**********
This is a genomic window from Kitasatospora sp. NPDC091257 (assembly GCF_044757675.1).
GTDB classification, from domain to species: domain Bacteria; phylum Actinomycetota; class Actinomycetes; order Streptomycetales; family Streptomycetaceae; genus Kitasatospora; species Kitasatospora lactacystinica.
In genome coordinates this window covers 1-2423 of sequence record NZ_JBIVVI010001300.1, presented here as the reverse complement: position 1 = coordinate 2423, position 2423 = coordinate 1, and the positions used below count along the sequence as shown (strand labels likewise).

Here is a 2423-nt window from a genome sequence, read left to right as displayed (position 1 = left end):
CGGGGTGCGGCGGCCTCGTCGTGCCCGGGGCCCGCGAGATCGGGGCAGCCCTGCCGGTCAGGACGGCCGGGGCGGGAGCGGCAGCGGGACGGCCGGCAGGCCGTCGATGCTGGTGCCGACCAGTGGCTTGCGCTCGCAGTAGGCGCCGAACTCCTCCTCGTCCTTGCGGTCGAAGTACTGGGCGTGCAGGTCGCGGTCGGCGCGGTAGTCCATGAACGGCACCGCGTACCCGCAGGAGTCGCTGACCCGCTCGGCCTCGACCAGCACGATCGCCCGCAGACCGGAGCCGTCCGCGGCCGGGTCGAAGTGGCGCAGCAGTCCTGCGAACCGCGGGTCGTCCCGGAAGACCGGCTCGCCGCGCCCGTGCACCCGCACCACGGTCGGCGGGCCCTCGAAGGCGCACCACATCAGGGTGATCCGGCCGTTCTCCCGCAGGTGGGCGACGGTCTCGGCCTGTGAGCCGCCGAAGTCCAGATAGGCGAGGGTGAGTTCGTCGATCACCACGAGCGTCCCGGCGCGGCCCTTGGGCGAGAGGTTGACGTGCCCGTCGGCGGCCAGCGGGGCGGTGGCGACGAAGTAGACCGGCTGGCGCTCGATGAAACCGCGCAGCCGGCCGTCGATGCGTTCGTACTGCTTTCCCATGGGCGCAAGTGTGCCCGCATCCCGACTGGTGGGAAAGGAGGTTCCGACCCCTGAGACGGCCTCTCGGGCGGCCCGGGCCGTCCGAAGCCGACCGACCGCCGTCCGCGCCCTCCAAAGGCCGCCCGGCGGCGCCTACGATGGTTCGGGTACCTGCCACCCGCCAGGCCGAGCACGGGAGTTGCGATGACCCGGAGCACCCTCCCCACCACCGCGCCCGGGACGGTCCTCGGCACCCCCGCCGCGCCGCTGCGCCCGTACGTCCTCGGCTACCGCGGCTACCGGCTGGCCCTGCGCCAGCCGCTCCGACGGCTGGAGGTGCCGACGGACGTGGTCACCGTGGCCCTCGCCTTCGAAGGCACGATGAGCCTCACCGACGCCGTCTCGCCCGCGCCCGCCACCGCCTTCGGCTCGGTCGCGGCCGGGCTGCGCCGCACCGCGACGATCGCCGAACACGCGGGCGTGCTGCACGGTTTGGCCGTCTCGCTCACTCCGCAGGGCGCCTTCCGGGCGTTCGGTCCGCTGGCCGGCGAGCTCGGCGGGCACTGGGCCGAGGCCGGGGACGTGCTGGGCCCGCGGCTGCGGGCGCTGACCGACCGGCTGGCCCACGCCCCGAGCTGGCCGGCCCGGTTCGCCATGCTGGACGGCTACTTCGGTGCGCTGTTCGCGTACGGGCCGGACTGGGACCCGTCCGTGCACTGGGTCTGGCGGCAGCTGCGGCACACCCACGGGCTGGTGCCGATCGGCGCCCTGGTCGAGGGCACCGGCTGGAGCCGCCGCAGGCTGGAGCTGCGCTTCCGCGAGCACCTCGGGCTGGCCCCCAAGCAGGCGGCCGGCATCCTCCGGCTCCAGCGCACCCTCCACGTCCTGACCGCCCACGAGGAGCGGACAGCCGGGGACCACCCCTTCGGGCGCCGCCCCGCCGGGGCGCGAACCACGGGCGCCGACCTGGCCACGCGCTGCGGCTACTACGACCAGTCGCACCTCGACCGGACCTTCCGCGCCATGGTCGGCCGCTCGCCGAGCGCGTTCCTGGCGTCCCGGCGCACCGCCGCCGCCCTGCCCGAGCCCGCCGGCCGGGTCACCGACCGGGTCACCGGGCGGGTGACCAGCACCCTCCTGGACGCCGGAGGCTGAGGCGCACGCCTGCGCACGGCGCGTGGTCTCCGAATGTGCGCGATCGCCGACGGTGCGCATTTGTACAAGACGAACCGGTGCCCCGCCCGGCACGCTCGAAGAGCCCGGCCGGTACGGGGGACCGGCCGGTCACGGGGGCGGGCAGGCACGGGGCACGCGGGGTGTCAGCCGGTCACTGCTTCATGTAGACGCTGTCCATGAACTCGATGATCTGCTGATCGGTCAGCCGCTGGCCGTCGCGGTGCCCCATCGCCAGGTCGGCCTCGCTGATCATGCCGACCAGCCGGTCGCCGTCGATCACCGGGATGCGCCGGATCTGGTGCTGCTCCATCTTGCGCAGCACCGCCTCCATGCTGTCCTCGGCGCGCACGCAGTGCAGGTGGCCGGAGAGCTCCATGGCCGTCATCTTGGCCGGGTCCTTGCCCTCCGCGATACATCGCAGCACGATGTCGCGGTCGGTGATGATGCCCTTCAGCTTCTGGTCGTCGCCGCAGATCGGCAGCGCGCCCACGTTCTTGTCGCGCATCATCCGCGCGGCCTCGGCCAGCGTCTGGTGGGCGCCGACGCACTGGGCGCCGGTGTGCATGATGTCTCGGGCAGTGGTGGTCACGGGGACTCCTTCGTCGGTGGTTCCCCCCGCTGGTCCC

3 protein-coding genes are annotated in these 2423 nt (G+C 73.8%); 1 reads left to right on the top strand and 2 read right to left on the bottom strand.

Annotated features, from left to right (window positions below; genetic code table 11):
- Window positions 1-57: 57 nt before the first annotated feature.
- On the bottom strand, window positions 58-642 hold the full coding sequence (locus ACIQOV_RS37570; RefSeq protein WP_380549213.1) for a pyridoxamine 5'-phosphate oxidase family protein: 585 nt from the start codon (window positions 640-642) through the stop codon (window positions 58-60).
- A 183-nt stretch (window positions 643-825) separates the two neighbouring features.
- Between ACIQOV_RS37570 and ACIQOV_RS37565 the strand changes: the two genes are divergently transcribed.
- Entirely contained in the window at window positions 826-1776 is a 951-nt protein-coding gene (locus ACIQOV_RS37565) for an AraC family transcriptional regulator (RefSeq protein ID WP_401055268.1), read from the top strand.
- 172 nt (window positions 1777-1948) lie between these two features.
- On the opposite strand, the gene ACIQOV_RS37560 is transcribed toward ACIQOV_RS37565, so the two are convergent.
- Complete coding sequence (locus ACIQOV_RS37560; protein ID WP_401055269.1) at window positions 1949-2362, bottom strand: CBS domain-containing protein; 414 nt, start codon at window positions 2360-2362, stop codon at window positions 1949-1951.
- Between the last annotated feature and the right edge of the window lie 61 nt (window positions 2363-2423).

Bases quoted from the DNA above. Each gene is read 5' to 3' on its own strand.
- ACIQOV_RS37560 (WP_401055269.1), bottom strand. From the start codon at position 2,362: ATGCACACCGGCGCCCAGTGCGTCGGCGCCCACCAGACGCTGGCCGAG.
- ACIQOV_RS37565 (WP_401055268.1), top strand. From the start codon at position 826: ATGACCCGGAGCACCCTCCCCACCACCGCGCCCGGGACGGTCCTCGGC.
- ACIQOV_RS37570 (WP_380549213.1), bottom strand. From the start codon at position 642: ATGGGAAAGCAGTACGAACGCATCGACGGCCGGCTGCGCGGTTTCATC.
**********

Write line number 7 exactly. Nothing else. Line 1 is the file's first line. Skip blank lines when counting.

Annotated features, from left to right (window positions below; genetic code table 11):